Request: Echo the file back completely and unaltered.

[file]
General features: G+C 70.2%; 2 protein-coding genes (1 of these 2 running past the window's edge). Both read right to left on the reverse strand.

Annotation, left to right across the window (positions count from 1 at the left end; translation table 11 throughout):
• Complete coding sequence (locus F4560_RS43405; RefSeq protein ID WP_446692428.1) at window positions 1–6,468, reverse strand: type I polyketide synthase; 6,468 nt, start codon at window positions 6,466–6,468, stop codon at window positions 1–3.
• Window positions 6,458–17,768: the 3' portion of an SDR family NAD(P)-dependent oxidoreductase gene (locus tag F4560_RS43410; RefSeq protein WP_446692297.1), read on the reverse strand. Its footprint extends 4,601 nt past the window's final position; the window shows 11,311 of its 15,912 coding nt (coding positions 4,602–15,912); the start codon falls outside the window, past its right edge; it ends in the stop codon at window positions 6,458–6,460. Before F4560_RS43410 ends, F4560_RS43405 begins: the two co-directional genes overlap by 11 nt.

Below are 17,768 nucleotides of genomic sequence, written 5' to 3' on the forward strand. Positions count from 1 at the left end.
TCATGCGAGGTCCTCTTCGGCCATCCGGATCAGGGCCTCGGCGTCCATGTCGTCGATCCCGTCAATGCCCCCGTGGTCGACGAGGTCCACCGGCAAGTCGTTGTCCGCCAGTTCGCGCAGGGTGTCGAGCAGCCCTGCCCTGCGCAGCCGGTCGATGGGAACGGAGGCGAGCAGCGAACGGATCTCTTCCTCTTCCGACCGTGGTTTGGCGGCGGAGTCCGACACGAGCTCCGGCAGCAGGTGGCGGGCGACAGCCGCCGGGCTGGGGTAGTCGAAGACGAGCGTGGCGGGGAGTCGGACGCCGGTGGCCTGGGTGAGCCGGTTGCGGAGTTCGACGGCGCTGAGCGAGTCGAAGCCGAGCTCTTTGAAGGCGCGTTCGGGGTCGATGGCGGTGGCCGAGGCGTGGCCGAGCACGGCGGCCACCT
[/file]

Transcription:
General features: G+C 70.2%; 2 protein-coding genes (1 of these 2 running past the window's edge). Both read right to left on the reverse strand.

Annotation, left to right across the window (positions count from 1 at the left end; translation table 11 throughout):
• Complete coding sequence (locus F4560_RS43405; RefSeq protein ID WP_446692428.1) at window positions 1–6,468, reverse strand: type I polyketide synthase; 6,468 nt, start codon at window positions 6,466–6,468, stop codon at window positions 1–3.
• Window positions 6,458–17,768: the 3' portion of an SDR family NAD(P)-dependent oxidoreductase gene (locus tag F4560_RS43410; RefSeq protein WP_446692297.1), read on the reverse strand. Its footprint extends 4,601 nt past the window's final position; the window shows 11,311 of its 15,912 coding nt (coding positions 4,602–15,912); the start codon falls outside the window, past its right edge; it ends in the stop codon at window positions 6,458–6,460. Before F4560_RS43410 ends, F4560_RS43405 begins: the two co-directional genes overlap by 11 nt.

Below are 17,768 nucleotides of genomic sequence, written 5' to 3' on the forward strand. Positions count from 1 at the left end.
TCATGCGAGGTCCTCTTCGGCCATCCGGATCAGGGCCTCGGCGTCCATGTCGTCGATCCCGTCAATGCCCCCGTGGTCGACGAGGTCCACCGGCAAGTCGTTGTCCGCCAGTTCGCGCAGGGTGTCGAGCAGCCCTGCCCTGCGCAGCCGGTCGATGGGAACGGAGGCGAGCAGCGAACGGATCTCTTCCTCTTCCGACCGTGGTTTGGCGGCGGAGTCCGACACGAGCTCCGGCAGCAGGTGGCGGGCGACAGCCGCCGGGCTGGGGTAGTCGAAGACGAGCGTGGCGGGGAGTCGGACGCCGGTGGCCTGGGTGAGCCGGTTGCGGAGTTCGACGGCGCTGAGCGAGTCGAAGCCGAGCTCTTTGAAGGCGCGTTCGGGGTCGATGGCGGTGGCCGAGGCGTGGCCGAGCACGGCGGCCACCT